Democratic Republic of Congo


SGBV survivors are
receiving IMA services.

A time for optimism in the DRC

Better. Groundbreaking. A new era.

When IMA World Health Country Director Dr. Larry Sthreshley talks about his team’s work to improve health, these are the bold descriptors that set the tone—replacing the Democratic Republic of Congo’s traditional narrative of challenges with a distinctly forward-looking focus on strategy, success and hope.

This optimism has been earned. Since 2000, IMA has worked alongside the Congolese government, donors and an array of local and international partners to revitalize the country’s health system, fight diseases and improve key health indicators. Such long-term investment in the DRC has required resilience, creativity, and an incredible network of staff and partners to navigate successive armed conflicts, political instability, impassable roads and other obstacles that continue to threaten the health and well-being of the population.

In its fourth year, the UK aid-funded Access to Primary Health Care Project, known by its French abbreviation ASSP, hit its stride. “Our family planning indicators are through the roof,” Sthreshley said. The nutrition component, which facilitates household and community gardens along with traditional growth monitoring and treatment, is itself growing in both impact and interest.  And the country has implemented District Health Information System 2 software for monitoring and evaluation, leading to greater accountability and better decision making  in a challenging, decentralized health system.

ASSP is also celebrating its innovative Hang Up and Track strategy, which uses smartphone technology to track malaria net distribution with GPS coordinates and photos. The HUT approach was found to promote higher net-use rates than traditional methods, in addition to giving an unprecedented level of transparency and accountability to net distributions.

The USAID-funded Ushindi is changing, to extend care to survivors and those affected by sexual and gender-based violence in new areas that need attention. As we continue to analyze project data and move into an extended phase, IMA’s partner-driven, holistic approach for this flagship program is helping to inform how USAID scales up SGBV prevention and response efforts in the DRC and beyond. “We are helping design future interventions that will improve the lives of women,” Sthreshley said.

IMA is proud to be a part of the team that is changing the narrative and the trajectory of health care in the DRC. Powered by partnership, new technologies are solving stubborn problems, successes are scaling up into widespread solutions and—most importantly—our vision of health, healing and well-being for all is becoming more of a reality in the DRC every day.

Access to Primary Health Care Project

$283 million | DFID | 2012–2018

The Access to Primary Health Care Project, known locally as Projet d’Accès aux Soins de Santé Primaire or ASSP, aims to strengthen priority interventions such as the treatment of malaria, pneumonia and diarrhea; nutrition; obstetric and neonatal care; family planning; immunization; and water, hygiene and sanitation that are delivered through the health system. ASSP supports an estimated 8,980,238 people across 52 health zones.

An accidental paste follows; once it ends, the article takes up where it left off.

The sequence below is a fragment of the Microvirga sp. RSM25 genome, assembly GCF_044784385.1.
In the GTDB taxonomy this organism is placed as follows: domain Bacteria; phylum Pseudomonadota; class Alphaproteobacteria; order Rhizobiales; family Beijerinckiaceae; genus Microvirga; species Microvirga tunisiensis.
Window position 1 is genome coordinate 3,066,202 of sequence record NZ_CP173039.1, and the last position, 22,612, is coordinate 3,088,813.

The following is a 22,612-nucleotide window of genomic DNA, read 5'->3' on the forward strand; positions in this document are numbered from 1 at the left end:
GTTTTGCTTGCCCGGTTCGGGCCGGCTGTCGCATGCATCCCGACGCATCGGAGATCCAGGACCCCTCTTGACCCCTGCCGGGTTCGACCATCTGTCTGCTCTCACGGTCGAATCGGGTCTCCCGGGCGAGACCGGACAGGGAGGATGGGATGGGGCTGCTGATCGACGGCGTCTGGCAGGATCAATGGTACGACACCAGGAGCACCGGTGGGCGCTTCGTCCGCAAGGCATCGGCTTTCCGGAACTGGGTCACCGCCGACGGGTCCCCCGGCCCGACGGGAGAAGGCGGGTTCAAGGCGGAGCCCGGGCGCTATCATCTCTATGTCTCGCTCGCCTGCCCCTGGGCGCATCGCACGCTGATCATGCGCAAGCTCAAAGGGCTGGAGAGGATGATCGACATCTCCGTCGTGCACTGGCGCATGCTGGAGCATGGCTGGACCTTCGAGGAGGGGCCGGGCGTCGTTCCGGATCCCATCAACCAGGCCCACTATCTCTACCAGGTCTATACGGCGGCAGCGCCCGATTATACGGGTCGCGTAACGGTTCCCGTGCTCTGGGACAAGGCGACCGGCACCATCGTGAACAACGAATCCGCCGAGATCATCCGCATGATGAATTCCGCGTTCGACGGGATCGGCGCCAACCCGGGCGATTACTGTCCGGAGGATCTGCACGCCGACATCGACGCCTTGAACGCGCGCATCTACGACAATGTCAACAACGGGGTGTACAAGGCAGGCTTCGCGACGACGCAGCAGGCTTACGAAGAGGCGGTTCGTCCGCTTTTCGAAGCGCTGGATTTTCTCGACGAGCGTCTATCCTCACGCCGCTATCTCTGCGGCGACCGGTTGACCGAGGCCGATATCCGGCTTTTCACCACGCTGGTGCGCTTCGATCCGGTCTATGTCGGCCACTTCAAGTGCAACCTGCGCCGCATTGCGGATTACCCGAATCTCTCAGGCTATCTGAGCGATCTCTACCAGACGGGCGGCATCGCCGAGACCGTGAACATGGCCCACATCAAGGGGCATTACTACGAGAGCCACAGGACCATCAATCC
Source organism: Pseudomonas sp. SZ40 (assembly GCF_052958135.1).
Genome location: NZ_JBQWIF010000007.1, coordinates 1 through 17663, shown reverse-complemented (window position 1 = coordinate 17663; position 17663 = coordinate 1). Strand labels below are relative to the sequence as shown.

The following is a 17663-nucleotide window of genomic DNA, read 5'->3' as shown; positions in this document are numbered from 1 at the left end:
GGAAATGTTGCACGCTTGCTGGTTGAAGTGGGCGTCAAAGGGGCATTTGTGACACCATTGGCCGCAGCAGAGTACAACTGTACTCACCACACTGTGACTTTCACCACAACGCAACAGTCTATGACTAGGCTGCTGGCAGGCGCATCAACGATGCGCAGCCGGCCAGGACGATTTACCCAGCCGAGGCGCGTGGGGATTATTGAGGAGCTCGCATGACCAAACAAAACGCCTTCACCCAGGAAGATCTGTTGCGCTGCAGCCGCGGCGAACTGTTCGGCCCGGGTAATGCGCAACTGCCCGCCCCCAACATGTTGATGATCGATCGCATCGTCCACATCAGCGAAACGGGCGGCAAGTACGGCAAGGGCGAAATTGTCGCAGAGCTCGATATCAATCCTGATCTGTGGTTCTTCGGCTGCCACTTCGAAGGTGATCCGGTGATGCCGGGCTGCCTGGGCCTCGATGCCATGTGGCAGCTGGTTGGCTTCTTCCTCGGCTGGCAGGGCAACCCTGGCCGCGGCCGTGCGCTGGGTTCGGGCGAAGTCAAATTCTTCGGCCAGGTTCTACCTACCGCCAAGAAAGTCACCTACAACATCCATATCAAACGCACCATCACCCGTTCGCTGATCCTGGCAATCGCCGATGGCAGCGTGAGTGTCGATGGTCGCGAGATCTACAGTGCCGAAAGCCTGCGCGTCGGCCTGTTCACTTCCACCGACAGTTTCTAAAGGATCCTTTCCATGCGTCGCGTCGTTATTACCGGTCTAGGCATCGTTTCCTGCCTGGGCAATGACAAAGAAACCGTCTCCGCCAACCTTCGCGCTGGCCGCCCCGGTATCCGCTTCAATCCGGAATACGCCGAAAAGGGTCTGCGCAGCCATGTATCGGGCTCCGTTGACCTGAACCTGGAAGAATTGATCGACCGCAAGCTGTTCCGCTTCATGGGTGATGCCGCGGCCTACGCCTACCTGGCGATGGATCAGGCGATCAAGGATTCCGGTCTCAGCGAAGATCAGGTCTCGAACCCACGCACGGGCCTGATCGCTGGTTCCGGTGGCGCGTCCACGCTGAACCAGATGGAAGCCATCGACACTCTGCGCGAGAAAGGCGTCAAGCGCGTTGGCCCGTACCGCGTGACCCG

This year, the WASH component surged forward. IMA World Health, in consortium with partners SANRU, World Vision and Caritas Congo Asbl, supports five Provincial Health Divisions (Kasai, Kasai Central, Nord-Ubangi, Maniema and Tshopo) to implement WASH projects at clinics and hospitals. Nearly 60,000 people now have access to safe drinking water and 56,852 to sanitary toilets.

With support from the Against Malaria Foundation, ASSP distributed 2 million long-lasting insecticidal nets, or LLINs, using the project’s Hang Up and Track strategy for added transparency and accountability. ASSP trained local health workers and volunteers on basic computing, data collection using Open Data Kit software on Android cellphones and data management using Excel. Health workers use the phones to collect basic demographic data, GPS coordinates and information on malaria prevalence and bed net usage. The phones also play an instructional video, recorded in the local tribal language, on the importance of bed net usage to prevent malaria and how to care for and repair nets. ASSP goes beyond simple distribution to ensure all LLINs distributed have been hung and are being used correctly, overcoming a significant barrier in efforts to combat malaria.


$791,547 | USAID | 2015–2019

The ENVISION project, led by RTI International, aims for the control and elimination of four neglected tropical diseases in the DRC: lymphatic filariasis, onchocerciasis, schistosomiasis  and soil transmitted helminths. As an implementing partner, IMA conducts annual mass drug administration of three medications among more than 500,000 people in six zones of Maniema Province, with the goal of treating 80 percent of the population. IMA has helped the government to exceed the target of 80 percent coverage for three years in a row.